Perfect camouflage in the wild does not bode well for one attempting to draw the attention of a potential mate.
Since the male Ruffed Grouse (Bonasa umbellus) does not sport brilliant, showy plumage, nor is he able to belt out a lovely musical song, he must rely on other means to attract a female. He climbs atop a fallen log or other sturdy perch on the forest floor, stands very tall and begins his impressive audio-visual display. By beating his wings forward and down across his chest, the grouse creates a low-pitched drumming sound that carries well through the dense forest. This oft -repeated five-second display begins with slow powerful thumps and quickly progresses into a rapid whir that can be felt as much as it is heard. As a female approaches, the male will spread his tail feathers and strut around while puffing out his chest and neck feathers. How can she resist?
Come egg-laying time, the male is nowhere to be found; the female Ruffed Grouse will raise her young alone. Her inconspicuous nest is built next to the base of a tree or log, or under dense foliage or brush, and consists of a depression in the ground lined with dried leaves, pine needles and her own feathers. She will lay one speckled buff egg per day until her large clutch of nine to twelve eggs is complete. Then she will incubate the eggs for a period of 21 to 24 days. During this time the female grouse is not easily flushed from the nest, preferring to sit tight on the eggs until the threat (human or other animal) has passed. Waiting to begin incubation until the last egg is laid assures that all the eggs will hatch simultaneously.” Synchronous hatching” is necessary for this ground-nesting bird’s young to leave the nest together within a day’s time.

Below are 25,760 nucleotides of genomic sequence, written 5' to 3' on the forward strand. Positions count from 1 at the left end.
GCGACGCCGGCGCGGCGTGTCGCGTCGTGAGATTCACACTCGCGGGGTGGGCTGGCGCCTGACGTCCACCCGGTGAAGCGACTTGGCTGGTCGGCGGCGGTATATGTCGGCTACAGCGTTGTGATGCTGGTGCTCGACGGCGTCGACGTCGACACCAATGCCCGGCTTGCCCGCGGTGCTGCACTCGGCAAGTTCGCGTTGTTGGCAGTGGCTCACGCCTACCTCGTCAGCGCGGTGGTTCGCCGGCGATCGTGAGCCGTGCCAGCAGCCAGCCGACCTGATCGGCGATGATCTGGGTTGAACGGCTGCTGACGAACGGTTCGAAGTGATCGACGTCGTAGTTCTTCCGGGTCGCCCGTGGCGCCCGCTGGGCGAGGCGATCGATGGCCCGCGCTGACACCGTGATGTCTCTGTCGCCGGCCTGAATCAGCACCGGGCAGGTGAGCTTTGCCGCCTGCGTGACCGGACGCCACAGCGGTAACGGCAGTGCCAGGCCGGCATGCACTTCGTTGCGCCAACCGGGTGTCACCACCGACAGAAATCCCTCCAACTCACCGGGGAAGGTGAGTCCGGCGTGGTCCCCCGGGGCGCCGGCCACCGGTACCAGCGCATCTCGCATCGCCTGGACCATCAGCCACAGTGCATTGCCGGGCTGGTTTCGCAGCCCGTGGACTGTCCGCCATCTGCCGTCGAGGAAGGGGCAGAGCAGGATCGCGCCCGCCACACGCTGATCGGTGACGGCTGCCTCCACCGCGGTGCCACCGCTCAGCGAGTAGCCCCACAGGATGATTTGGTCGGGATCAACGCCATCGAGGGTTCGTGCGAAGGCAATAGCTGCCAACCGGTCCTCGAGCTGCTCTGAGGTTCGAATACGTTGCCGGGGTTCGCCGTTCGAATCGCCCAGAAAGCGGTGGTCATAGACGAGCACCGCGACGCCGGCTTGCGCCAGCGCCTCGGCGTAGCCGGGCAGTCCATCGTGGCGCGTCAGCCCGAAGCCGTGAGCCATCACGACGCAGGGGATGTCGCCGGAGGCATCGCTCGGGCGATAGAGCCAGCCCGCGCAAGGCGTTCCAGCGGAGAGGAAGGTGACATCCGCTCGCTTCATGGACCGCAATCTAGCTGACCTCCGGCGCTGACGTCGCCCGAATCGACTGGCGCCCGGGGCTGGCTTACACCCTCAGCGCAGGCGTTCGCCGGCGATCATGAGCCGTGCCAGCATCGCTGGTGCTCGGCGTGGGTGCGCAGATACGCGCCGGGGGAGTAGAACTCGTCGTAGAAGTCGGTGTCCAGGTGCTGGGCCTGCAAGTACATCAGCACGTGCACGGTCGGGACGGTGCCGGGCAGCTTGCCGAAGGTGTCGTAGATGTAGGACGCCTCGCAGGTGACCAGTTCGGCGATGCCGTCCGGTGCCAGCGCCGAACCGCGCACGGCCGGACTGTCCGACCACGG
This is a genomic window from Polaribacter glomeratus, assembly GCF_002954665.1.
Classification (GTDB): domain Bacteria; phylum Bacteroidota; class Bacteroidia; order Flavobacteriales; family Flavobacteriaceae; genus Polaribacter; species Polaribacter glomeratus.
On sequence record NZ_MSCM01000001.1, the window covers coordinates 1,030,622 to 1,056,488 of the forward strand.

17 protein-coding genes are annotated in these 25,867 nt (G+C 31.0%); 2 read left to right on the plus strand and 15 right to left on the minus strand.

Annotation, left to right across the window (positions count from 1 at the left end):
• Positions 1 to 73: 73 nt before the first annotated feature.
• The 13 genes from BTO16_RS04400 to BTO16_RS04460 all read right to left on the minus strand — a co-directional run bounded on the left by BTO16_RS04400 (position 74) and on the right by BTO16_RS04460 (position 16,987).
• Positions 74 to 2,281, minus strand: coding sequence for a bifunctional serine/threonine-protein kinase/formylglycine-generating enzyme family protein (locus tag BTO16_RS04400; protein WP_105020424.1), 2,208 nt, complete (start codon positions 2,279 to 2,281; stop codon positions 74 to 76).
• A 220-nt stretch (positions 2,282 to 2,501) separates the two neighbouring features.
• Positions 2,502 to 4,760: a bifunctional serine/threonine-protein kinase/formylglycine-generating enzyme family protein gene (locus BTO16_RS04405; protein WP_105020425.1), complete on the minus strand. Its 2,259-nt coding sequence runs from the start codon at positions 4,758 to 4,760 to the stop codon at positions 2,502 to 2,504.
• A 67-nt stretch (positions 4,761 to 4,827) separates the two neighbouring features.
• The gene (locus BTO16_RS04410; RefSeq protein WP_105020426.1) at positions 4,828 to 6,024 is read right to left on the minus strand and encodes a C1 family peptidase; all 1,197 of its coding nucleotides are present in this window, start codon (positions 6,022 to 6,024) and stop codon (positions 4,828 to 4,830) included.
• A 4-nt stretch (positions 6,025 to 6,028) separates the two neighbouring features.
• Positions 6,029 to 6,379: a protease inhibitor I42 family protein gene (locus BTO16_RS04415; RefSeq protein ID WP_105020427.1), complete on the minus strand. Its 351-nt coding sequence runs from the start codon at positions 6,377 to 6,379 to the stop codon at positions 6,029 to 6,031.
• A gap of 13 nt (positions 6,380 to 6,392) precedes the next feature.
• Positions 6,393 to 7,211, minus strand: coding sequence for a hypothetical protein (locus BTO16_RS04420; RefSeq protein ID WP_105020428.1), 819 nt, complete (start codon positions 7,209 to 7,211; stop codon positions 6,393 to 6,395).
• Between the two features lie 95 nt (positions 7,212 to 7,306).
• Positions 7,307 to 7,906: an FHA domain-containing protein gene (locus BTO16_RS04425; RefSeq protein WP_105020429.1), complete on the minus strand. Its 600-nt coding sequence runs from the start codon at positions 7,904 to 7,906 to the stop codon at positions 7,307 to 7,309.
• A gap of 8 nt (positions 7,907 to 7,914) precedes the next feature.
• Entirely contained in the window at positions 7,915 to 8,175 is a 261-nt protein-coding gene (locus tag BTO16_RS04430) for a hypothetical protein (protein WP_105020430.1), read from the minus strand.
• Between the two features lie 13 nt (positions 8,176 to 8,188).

Grouse young are “precocial,” that is, they are well developed upon hatching. Their eyes are open, they are covered in down, and are able to move about and feed themselves. They eat mainly insects and other invertebrates picked off the forest floor as they kick up leaf litter while following their mother through the woods. Plant buds, foliage, seeds and fruits, as well as snails and small vertebrates, will be added to their diet as they get older.
The female and her brood will remain together throughout the summer and into early fall, at which time the grown young will usually disperse. Occasionally, a family of grouse can be found spending the winter together, feeding on available tree buds and twigs, and diving into snowbanks to spend the night.
Submitted by Cindi Kobak